Surveillance Biopsies in Pediatric Kidney Transplant Recipients
Zona, Nathaniel E.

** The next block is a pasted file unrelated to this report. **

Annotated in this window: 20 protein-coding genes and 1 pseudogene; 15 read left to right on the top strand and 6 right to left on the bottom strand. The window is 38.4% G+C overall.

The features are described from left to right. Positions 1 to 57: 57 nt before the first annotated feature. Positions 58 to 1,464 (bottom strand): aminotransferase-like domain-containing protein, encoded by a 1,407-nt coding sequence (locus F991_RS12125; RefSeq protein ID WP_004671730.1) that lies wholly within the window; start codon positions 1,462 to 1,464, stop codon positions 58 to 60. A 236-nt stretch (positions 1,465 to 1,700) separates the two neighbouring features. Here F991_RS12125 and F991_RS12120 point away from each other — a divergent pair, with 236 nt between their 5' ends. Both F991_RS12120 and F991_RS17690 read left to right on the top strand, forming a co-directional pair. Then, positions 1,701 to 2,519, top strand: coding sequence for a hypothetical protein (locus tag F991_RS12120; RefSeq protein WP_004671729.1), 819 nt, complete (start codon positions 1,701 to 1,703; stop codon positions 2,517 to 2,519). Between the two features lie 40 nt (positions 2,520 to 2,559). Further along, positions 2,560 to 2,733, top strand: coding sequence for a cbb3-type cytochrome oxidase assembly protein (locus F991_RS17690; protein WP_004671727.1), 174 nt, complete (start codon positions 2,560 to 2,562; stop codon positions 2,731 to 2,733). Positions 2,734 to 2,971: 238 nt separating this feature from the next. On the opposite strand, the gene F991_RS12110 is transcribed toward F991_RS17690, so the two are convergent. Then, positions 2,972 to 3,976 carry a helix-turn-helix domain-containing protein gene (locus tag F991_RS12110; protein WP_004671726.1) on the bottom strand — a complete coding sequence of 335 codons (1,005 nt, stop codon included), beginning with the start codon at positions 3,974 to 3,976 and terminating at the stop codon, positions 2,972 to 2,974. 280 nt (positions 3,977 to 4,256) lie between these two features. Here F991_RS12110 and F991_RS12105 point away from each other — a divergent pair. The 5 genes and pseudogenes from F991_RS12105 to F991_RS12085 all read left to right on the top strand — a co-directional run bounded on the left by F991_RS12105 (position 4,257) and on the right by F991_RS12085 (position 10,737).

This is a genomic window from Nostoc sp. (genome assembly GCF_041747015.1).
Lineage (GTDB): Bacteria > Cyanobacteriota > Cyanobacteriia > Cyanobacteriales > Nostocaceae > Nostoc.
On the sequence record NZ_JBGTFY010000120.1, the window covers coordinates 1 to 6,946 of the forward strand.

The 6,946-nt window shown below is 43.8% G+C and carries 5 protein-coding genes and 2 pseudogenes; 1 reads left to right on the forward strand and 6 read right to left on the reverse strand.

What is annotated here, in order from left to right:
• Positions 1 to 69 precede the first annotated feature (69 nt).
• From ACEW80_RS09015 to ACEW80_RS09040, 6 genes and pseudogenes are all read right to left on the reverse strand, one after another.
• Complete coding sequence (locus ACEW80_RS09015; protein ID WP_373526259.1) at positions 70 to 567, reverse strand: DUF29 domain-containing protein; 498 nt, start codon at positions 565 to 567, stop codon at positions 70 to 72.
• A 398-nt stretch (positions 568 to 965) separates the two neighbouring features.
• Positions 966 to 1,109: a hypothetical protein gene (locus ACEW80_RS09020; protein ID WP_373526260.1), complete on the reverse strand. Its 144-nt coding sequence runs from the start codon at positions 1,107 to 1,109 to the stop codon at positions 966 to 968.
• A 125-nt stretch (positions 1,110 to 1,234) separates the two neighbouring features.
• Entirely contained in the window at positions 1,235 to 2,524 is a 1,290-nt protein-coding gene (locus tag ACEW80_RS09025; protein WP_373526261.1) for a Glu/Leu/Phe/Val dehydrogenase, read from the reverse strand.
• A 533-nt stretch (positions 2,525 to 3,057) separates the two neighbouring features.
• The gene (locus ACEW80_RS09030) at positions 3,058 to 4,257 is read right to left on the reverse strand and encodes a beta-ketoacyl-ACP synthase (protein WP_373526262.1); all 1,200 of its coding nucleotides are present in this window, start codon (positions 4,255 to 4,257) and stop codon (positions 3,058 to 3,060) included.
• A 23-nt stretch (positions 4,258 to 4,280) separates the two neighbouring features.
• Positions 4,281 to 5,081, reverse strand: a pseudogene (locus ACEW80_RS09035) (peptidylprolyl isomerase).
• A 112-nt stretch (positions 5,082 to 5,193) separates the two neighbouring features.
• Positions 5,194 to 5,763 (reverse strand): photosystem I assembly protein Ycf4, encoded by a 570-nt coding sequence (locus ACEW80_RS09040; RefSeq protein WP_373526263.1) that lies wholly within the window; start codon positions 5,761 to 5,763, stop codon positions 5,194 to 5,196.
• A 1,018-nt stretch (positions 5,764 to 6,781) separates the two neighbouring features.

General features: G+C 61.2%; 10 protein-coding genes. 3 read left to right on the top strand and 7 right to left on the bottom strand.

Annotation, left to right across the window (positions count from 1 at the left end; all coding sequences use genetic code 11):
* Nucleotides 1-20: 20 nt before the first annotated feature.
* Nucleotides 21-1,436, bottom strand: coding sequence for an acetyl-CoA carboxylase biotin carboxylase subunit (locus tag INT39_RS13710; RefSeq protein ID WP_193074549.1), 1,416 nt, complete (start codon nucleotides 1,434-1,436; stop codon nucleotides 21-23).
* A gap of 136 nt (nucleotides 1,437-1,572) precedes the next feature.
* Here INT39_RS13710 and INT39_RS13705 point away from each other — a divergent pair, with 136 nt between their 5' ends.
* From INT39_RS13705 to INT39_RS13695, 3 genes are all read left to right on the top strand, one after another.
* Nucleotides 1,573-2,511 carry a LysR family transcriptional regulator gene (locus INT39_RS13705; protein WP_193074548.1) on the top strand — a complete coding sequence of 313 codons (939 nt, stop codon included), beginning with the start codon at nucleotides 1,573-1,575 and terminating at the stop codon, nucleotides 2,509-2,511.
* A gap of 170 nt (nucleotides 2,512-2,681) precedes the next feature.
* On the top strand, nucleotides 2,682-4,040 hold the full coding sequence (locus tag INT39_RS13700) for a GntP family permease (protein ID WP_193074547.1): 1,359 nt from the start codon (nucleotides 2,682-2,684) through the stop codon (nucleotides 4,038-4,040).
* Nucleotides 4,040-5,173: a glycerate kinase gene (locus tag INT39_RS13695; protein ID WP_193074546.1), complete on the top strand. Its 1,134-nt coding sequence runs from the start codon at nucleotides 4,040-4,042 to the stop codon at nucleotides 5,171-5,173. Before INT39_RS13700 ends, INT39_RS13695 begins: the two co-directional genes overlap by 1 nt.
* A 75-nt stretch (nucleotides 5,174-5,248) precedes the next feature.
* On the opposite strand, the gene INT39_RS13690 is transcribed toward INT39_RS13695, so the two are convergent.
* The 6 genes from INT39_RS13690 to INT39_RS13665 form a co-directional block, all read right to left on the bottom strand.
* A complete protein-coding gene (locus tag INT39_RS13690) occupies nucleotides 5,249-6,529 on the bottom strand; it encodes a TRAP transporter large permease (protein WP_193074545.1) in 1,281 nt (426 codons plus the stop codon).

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Acute rejection is a significant risk factor for allograft loss in pediatric renal transplant recipients. Identifying and treating rejection prior to a clinical appearance by surveillance biopsy has been associated with improved allograft function and survival. There are no strong patient demographic patterns associated with increased risk of subclinical rejection. Appropriate surveillance biopsy time intervals have yet to be standardized to minimize risk and maximize clinical outcomes. We reviewed all renal allograft surveillance biopsies at six-, twelve-, and twenty-four-month intervals from February 2020 through September of 2022 at a tertiary care facility. Clinical history, relevant laboratory findings, immunosuppression and hypertension medications, and biopsy related complications were recorded. Subclinical rejection was identified in accordance with the Banff Diagnostic Categories of Renal Allograft Pathology. Descriptive statistical analysis was performed to identify clinical risk factors. Twenty-nine patients received a total of 47 surveillance biopsies. The mean age at date of transplant for the 29 subjects was 12.2 years (SD 5.0 years) and 18 (62%) were male. Subclinical inflammation or rejection was identified in three of 22 (13.6%) six-month surveillance biopsies, seven of 18 (38.9%) twelve-month surveillance biopsies, and none of the twenty-four-month surveillance biopsies. We experienced six (12.8%) minor complications (significant hematoma n=2; gross hematuria n=4). Our rates of rejection at each interval suggest a nine-month interval could be explored as an alternative for surveillance biopsies done at six- and twelve-months post-transplant. Twenty-four-month biopsies could be eliminated from the program due to a lack of positive findings.